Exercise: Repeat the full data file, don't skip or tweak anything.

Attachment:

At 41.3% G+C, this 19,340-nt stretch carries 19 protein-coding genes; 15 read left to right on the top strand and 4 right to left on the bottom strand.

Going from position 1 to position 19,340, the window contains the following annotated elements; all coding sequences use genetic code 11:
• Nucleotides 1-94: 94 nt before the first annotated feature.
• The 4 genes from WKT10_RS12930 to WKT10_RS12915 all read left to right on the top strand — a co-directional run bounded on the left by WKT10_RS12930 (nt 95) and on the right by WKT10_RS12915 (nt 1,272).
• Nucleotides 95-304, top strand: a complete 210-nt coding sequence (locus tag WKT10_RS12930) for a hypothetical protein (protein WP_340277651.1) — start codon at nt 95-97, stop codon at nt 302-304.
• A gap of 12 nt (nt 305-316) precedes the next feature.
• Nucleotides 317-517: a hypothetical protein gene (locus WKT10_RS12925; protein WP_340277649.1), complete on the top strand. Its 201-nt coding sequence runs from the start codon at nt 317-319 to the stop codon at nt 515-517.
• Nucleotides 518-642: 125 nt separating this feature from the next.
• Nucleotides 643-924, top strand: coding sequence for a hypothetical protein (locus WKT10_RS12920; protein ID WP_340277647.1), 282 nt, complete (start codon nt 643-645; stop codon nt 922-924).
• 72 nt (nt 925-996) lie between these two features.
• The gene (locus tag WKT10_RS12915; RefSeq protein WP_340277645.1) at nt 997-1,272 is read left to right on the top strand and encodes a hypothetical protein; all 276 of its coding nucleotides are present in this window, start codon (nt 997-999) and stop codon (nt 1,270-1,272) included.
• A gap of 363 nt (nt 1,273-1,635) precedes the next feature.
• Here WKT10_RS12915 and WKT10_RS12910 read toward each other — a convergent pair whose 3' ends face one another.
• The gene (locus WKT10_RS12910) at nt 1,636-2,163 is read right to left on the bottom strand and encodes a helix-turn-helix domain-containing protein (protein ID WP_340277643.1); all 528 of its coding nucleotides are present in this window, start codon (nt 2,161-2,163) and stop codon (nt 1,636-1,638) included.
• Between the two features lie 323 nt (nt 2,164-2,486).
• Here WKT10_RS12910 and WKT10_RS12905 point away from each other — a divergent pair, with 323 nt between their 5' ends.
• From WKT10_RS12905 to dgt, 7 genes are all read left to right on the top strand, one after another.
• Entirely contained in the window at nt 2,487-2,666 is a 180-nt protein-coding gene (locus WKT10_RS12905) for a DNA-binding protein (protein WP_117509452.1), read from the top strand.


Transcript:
At 41.3% G+C, this 19,340-nt stretch carries 19 protein-coding genes; 15 read left to right on the top strand and 4 right to left on the bottom strand.

Going from position 1 to position 19,340, the window contains the following annotated elements; all coding sequences use genetic code 11:
• Nucleotides 1-94: 94 nt before the first annotated feature.
• The 4 genes from WKT10_RS12930 to WKT10_RS12915 all read left to right on the top strand — a co-directional run bounded on the left by WKT10_RS12930 (nt 95) and on the right by WKT10_RS12915 (nt 1,272).
• Nucleotides 95-304, top strand: a complete 210-nt coding sequence (locus tag WKT10_RS12930) for a hypothetical protein (protein WP_340277651.1) — start codon at nt 95-97, stop codon at nt 302-304.
• A gap of 12 nt (nt 305-316) precedes the next feature.
• Nucleotides 317-517: a hypothetical protein gene (locus WKT10_RS12925; protein WP_340277649.1), complete on the top strand. Its 201-nt coding sequence runs from the start codon at nt 317-319 to the stop codon at nt 515-517.
• Nucleotides 518-642: 125 nt separating this feature from the next.
• Nucleotides 643-924, top strand: coding sequence for a hypothetical protein (locus WKT10_RS12920; protein ID WP_340277647.1), 282 nt, complete (start codon nt 643-645; stop codon nt 922-924).
• 72 nt (nt 925-996) lie between these two features.
• The gene (locus tag WKT10_RS12915; RefSeq protein WP_340277645.1) at nt 997-1,272 is read left to right on the top strand and encodes a hypothetical protein; all 276 of its coding nucleotides are present in this window, start codon (nt 997-999) and stop codon (nt 1,270-1,272) included.
• A gap of 363 nt (nt 1,273-1,635) precedes the next feature.
• Here WKT10_RS12915 and WKT10_RS12910 read toward each other — a convergent pair whose 3' ends face one another.
• The gene (locus WKT10_RS12910) at nt 1,636-2,163 is read right to left on the bottom strand and encodes a helix-turn-helix domain-containing protein (protein ID WP_340277643.1); all 528 of its coding nucleotides are present in this window, start codon (nt 2,161-2,163) and stop codon (nt 1,636-1,638) included.
• Between the two features lie 323 nt (nt 2,164-2,486).
• Here WKT10_RS12910 and WKT10_RS12905 point away from each other — a divergent pair, with 323 nt between their 5' ends.
• From WKT10_RS12905 to dgt, 7 genes are all read left to right on the top strand, one after another.
• Entirely contained in the window at nt 2,487-2,666 is a 180-nt protein-coding gene (locus WKT10_RS12905) for a DNA-binding protein (protein WP_117509452.1), read from the top strand.